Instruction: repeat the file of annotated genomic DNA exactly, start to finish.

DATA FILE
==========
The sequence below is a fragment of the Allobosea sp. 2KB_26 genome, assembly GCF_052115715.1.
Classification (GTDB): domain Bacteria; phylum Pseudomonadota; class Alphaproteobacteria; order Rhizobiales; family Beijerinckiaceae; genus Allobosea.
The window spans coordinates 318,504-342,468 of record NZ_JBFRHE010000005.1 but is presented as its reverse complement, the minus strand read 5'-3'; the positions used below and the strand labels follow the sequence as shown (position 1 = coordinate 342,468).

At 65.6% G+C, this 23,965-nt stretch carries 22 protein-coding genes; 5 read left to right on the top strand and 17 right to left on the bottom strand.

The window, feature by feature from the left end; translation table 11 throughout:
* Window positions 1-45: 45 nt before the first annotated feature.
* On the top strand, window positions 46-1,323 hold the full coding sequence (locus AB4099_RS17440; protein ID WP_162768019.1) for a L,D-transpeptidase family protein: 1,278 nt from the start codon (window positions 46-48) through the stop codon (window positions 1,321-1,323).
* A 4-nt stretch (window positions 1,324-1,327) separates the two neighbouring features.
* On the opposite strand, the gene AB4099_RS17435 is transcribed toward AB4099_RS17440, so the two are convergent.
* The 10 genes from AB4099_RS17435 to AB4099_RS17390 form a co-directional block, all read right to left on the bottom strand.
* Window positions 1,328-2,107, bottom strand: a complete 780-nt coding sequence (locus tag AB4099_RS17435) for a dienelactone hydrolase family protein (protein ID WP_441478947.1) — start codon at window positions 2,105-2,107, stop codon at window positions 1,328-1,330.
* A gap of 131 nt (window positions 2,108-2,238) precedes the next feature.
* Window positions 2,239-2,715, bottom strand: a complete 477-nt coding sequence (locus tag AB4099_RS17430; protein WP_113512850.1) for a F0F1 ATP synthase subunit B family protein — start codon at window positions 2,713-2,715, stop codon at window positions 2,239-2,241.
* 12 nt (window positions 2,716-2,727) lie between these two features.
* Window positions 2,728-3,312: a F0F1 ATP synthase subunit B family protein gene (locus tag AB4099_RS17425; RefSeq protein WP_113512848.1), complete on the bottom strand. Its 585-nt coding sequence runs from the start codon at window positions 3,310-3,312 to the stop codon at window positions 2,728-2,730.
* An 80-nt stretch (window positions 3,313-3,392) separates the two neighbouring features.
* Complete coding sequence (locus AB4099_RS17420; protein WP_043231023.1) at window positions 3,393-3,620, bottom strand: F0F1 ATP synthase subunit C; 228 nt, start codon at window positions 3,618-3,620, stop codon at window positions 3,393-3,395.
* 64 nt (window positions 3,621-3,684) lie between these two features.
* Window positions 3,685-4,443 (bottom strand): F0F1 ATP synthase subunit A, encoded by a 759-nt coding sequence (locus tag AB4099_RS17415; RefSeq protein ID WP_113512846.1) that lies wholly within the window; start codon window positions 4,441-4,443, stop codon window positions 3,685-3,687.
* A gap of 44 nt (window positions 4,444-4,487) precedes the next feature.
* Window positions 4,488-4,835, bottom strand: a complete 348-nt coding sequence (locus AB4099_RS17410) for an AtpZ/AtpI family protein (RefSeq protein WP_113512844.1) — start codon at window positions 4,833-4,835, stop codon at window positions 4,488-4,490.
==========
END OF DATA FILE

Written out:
The sequence below is a fragment of the Allobosea sp. 2KB_26 genome, assembly GCF_052115715.1.
Classification (GTDB): domain Bacteria; phylum Pseudomonadota; class Alphaproteobacteria; order Rhizobiales; family Beijerinckiaceae; genus Allobosea.
The window spans coordinates 318,504-342,468 of record NZ_JBFRHE010000005.1 but is presented as its reverse complement, the minus strand read 5'-3'; the positions used below and the strand labels follow the sequence as shown (position 1 = coordinate 342,468).

At 65.6% G+C, this 23,965-nt stretch carries 22 protein-coding genes; 5 read left to right on the top strand and 17 right to left on the bottom strand.

The window, feature by feature from the left end; translation table 11 throughout:
* Window positions 1-45: 45 nt before the first annotated feature.
* On the top strand, window positions 46-1,323 hold the full coding sequence (locus AB4099_RS17440; protein ID WP_162768019.1) for a L,D-transpeptidase family protein: 1,278 nt from the start codon (window positions 46-48) through the stop codon (window positions 1,321-1,323).
* A 4-nt stretch (window positions 1,324-1,327) separates the two neighbouring features.
* On the opposite strand, the gene AB4099_RS17435 is transcribed toward AB4099_RS17440, so the two are convergent.
* The 10 genes from AB4099_RS17435 to AB4099_RS17390 form a co-directional block, all read right to left on the bottom strand.
* Window positions 1,328-2,107, bottom strand: a complete 780-nt coding sequence (locus tag AB4099_RS17435) for a dienelactone hydrolase family protein (protein ID WP_441478947.1) — start codon at window positions 2,105-2,107, stop codon at window positions 1,328-1,330.
* A gap of 131 nt (window positions 2,108-2,238) precedes the next feature.
* Window positions 2,239-2,715, bottom strand: a complete 477-nt coding sequence (locus tag AB4099_RS17430; protein WP_113512850.1) for a F0F1 ATP synthase subunit B family protein — start codon at window positions 2,713-2,715, stop codon at window positions 2,239-2,241.
* 12 nt (window positions 2,716-2,727) lie between these two features.
* Window positions 2,728-3,312: a F0F1 ATP synthase subunit B family protein gene (locus tag AB4099_RS17425; RefSeq protein WP_113512848.1), complete on the bottom strand. Its 585-nt coding sequence runs from the start codon at window positions 3,310-3,312 to the stop codon at window positions 2,728-2,730.
* An 80-nt stretch (window positions 3,313-3,392) separates the two neighbouring features.
* Complete coding sequence (locus AB4099_RS17420; protein WP_043231023.1) at window positions 3,393-3,620, bottom strand: F0F1 ATP synthase subunit C; 228 nt, start codon at window positions 3,618-3,620, stop codon at window positions 3,393-3,395.
* 64 nt (window positions 3,621-3,684) lie between these two features.
* Window positions 3,685-4,443 (bottom strand): F0F1 ATP synthase subunit A, encoded by a 759-nt coding sequence (locus tag AB4099_RS17415; RefSeq protein ID WP_113512846.1) that lies wholly within the window; start codon window positions 4,441-4,443, stop codon window positions 3,685-3,687.
* A gap of 44 nt (window positions 4,444-4,487) precedes the next feature.
* Window positions 4,488-4,835, bottom strand: a complete 348-nt coding sequence (locus AB4099_RS17410) for an AtpZ/AtpI family protein (RefSeq protein WP_113512844.1) — start codon at window positions 4,833-4,835, stop codon at window positions 4,488-4,490.